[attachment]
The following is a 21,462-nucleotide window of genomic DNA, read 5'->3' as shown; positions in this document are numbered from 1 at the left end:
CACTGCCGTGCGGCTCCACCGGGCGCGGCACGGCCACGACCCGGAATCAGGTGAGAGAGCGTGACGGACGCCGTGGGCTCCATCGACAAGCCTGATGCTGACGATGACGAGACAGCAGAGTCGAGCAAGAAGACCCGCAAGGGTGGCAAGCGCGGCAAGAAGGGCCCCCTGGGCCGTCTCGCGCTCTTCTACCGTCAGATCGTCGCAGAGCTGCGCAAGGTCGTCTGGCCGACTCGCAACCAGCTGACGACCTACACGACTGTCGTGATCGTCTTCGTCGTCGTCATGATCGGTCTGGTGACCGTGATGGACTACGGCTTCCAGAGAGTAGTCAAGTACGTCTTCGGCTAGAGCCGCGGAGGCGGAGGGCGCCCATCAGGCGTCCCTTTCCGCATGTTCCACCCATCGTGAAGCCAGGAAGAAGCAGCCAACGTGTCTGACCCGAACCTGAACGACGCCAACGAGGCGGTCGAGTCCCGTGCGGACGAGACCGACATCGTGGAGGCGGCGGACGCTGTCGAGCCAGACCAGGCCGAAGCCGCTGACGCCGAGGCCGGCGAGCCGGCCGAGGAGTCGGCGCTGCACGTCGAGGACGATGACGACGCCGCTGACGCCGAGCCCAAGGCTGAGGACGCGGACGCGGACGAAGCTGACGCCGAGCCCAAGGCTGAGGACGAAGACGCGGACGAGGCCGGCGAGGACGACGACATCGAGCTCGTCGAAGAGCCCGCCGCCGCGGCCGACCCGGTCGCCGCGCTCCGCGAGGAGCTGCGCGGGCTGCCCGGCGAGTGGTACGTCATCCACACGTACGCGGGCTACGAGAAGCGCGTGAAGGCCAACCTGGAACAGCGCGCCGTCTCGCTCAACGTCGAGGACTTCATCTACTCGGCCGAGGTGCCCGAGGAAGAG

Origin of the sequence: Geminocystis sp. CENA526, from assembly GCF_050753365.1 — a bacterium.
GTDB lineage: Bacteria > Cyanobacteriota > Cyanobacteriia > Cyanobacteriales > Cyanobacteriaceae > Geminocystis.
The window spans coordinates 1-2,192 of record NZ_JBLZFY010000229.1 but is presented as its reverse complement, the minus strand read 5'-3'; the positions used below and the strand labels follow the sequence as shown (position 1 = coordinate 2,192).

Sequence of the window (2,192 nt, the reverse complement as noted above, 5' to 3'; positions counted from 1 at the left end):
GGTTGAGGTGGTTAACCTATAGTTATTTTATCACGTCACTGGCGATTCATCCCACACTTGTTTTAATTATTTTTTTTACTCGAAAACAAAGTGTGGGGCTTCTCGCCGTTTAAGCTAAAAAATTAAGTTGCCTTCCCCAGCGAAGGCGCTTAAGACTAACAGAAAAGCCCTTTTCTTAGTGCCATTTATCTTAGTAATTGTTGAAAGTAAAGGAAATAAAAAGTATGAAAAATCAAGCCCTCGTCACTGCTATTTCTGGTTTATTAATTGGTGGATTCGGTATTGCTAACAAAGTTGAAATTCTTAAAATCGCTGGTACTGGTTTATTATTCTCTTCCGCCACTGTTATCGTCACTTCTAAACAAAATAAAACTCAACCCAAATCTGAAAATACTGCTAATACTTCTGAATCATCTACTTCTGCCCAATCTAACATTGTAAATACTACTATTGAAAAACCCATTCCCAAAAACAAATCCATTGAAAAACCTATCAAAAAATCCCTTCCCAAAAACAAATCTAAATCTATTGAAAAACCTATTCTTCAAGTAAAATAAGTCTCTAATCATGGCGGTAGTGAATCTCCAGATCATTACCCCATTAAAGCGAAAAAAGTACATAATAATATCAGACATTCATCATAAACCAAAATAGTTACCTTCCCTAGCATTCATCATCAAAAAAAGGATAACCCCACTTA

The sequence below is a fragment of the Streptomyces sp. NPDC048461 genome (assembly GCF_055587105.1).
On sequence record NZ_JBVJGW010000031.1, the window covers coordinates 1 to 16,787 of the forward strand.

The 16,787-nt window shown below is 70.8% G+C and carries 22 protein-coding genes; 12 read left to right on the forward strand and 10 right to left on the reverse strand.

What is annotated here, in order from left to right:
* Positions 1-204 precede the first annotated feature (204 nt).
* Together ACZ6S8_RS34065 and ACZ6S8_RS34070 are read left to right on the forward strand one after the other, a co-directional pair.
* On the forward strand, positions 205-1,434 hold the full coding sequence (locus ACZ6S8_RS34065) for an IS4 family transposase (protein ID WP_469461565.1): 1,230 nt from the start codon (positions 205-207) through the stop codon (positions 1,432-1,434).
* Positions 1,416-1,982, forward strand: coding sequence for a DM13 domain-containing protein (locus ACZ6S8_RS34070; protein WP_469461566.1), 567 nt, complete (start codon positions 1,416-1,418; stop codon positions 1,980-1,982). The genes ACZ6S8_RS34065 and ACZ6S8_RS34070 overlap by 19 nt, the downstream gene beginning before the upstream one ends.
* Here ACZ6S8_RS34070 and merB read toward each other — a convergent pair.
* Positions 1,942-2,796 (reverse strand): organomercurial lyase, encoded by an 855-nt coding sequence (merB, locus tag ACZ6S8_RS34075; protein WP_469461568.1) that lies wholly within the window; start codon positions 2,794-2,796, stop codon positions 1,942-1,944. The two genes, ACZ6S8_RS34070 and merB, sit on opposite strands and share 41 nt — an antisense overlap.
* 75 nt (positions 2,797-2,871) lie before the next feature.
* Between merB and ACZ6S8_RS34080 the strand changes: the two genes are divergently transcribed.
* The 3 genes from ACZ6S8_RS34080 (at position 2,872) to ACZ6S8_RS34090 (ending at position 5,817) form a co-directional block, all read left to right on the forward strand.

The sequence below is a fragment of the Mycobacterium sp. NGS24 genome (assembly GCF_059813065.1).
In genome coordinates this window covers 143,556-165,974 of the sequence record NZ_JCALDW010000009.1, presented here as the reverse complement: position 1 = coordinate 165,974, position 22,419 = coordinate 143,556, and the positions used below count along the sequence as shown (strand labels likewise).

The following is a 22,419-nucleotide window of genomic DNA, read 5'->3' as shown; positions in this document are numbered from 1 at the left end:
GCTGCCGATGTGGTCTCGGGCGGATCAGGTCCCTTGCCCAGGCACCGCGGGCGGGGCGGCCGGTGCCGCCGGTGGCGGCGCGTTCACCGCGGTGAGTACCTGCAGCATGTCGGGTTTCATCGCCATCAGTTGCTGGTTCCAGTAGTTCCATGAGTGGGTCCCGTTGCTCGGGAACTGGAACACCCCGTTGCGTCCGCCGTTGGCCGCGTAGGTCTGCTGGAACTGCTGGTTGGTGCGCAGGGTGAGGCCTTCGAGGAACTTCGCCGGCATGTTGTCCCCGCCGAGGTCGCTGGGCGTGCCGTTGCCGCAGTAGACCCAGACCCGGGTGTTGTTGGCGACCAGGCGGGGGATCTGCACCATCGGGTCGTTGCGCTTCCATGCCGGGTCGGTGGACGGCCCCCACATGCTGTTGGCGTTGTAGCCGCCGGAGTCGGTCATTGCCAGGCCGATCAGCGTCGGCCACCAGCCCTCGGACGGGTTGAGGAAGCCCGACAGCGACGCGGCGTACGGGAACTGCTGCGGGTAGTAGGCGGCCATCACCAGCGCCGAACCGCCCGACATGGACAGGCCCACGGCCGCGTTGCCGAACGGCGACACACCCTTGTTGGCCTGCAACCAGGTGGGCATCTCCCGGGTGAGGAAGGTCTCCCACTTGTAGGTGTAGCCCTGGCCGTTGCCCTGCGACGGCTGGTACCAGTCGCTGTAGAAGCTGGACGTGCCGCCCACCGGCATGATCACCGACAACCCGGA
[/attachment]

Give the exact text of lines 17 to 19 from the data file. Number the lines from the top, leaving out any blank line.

* Positions 1,942-2,796 (reverse strand): organomercurial lyase, encoded by an 855-nt coding sequence (merB, locus tag ACZ6S8_RS34075; protein WP_469461568.1) that lies wholly within the window; start codon positions 2,794-2,796, stop codon positions 1,942-1,944. The two genes, ACZ6S8_RS34070 and merB, sit on opposite strands and share 41 nt — an antisense overlap.
* 75 nt (positions 2,797-2,871) lie before the next feature.
* Between merB and ACZ6S8_RS34080 the strand changes: the two genes are divergently transcribed.